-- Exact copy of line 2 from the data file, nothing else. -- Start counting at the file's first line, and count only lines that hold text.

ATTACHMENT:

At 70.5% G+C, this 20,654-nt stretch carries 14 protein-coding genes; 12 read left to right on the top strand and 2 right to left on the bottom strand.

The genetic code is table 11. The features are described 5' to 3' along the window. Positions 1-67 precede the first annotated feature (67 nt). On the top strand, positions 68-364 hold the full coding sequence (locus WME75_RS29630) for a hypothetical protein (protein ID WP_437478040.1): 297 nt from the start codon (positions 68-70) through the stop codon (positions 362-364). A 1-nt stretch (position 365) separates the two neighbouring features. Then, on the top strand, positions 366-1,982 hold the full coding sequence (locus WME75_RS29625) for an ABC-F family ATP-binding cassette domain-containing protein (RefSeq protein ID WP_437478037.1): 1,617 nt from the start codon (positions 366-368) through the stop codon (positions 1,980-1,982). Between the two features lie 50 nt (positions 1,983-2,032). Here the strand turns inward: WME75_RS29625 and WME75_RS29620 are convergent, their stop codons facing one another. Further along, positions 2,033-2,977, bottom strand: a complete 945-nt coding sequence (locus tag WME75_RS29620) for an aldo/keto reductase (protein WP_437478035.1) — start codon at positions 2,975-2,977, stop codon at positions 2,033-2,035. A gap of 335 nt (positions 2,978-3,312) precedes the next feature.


The genetic code is table 11. The features are described 5' to 3' along the window. Positions 1-67 precede the first annotated feature (67 nt). On the top strand, positions 68-364 hold the full coding sequence (locus WME75_RS29630) for a hypothetical protein (protein ID WP_437478040.1): 297 nt from the start codon (positions 68-70) through the stop codon (positions 362-364). A 1-nt stretch (position 365) separates the two neighbouring features. Then, on the top strand, positions 366-1,982 hold the full coding sequence (locus WME75_RS29625) for an ABC-F family ATP-binding cassette domain-containing protein (RefSeq protein ID WP_437478037.1): 1,617 nt from the start codon (positions 366-368) through the stop codon (positions 1,980-1,982). Between the two features lie 50 nt (positions 1,983-2,032). Here the strand turns inward: WME75_RS29625 and WME75_RS29620 are convergent, their stop codons facing one another. Further along, positions 2,033-2,977, bottom strand: a complete 945-nt coding sequence (locus tag WME75_RS29620) for an aldo/keto reductase (protein WP_437478035.1) — start codon at positions 2,975-2,977, stop codon at positions 2,033-2,035. A gap of 335 nt (positions 2,978-3,312) precedes the next feature.